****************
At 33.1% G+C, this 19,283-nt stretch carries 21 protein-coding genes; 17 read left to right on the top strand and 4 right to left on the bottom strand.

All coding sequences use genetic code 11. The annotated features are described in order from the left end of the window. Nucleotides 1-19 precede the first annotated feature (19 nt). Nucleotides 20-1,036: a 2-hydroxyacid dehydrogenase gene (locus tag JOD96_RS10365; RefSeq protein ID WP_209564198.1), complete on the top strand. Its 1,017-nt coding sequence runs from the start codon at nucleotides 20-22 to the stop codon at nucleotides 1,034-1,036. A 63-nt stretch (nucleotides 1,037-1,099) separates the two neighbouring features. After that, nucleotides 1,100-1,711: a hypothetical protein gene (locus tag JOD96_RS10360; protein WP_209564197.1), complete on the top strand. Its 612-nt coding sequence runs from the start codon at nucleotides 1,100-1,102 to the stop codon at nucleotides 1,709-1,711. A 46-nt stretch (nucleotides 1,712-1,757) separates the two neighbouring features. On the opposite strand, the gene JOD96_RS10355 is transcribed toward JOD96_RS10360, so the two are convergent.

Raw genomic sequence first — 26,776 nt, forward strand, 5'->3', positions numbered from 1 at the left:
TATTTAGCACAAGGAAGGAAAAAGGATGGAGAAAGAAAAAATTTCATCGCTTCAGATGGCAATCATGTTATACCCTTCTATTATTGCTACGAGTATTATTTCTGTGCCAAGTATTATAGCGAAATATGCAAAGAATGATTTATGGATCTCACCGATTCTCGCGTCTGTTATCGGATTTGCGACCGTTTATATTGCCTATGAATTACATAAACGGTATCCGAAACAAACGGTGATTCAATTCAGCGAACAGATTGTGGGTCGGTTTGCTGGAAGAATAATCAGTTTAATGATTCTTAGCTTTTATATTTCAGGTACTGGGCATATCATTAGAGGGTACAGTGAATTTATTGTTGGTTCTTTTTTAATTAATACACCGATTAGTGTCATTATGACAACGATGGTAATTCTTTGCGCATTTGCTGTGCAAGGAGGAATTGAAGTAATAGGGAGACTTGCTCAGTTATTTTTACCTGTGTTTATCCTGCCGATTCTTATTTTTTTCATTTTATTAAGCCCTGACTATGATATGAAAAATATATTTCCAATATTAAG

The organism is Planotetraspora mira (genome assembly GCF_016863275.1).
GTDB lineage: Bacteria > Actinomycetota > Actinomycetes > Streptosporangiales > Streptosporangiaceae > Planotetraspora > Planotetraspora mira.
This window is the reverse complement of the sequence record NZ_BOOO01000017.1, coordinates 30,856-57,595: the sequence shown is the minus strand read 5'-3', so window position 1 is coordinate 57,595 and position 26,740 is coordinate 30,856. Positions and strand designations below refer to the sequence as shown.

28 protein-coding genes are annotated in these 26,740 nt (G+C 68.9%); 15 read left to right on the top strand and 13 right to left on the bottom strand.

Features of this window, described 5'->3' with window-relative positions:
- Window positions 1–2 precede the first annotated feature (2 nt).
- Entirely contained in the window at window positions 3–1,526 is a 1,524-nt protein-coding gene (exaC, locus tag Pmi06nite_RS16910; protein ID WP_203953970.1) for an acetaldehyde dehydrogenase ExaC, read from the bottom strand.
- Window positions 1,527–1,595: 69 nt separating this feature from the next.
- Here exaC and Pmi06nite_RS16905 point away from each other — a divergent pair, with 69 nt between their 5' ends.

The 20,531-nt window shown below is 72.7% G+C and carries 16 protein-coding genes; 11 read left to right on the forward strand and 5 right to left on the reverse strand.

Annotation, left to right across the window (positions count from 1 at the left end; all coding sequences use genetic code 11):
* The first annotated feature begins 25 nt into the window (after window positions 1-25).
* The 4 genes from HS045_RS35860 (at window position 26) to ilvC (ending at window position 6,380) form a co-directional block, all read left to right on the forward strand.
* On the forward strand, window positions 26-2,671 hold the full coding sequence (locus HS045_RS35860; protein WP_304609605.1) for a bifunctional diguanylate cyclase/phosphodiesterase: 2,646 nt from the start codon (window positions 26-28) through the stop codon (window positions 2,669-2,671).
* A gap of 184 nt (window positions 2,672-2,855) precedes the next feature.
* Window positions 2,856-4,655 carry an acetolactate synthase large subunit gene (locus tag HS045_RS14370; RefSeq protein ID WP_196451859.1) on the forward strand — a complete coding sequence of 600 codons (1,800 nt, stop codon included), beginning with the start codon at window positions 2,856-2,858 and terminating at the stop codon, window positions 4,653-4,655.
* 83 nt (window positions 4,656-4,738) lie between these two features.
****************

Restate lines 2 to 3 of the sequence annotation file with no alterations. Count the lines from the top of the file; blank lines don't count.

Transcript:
All coding sequences use genetic code 11. The annotated features are described in order from the left end of the window. Nucleotides 1-19 precede the first annotated feature (19 nt). Nucleotides 20-1,036: a 2-hydroxyacid dehydrogenase gene (locus tag JOD96_RS10365; RefSeq protein ID WP_209564198.1), complete on the top strand. Its 1,017-nt coding sequence runs from the start codon at nucleotides 20-22 to the stop codon at nucleotides 1,034-1,036. A 63-nt stretch (nucleotides 1,037-1,099) separates the two neighbouring features. After that, nucleotides 1,100-1,711: a hypothetical protein gene (locus tag JOD96_RS10360; protein WP_209564197.1), complete on the top strand. Its 612-nt coding sequence runs from the start codon at nucleotides 1,100-1,102 to the stop codon at nucleotides 1,709-1,711. A 46-nt stretch (nucleotides 1,712-1,757) separates the two neighbouring features. On the opposite strand, the gene JOD96_RS10355 is transcribed toward JOD96_RS10360, so the two are convergent.

Raw genomic sequence first — 26,776 nt, forward strand, 5'->3', positions numbered from 1 at the left: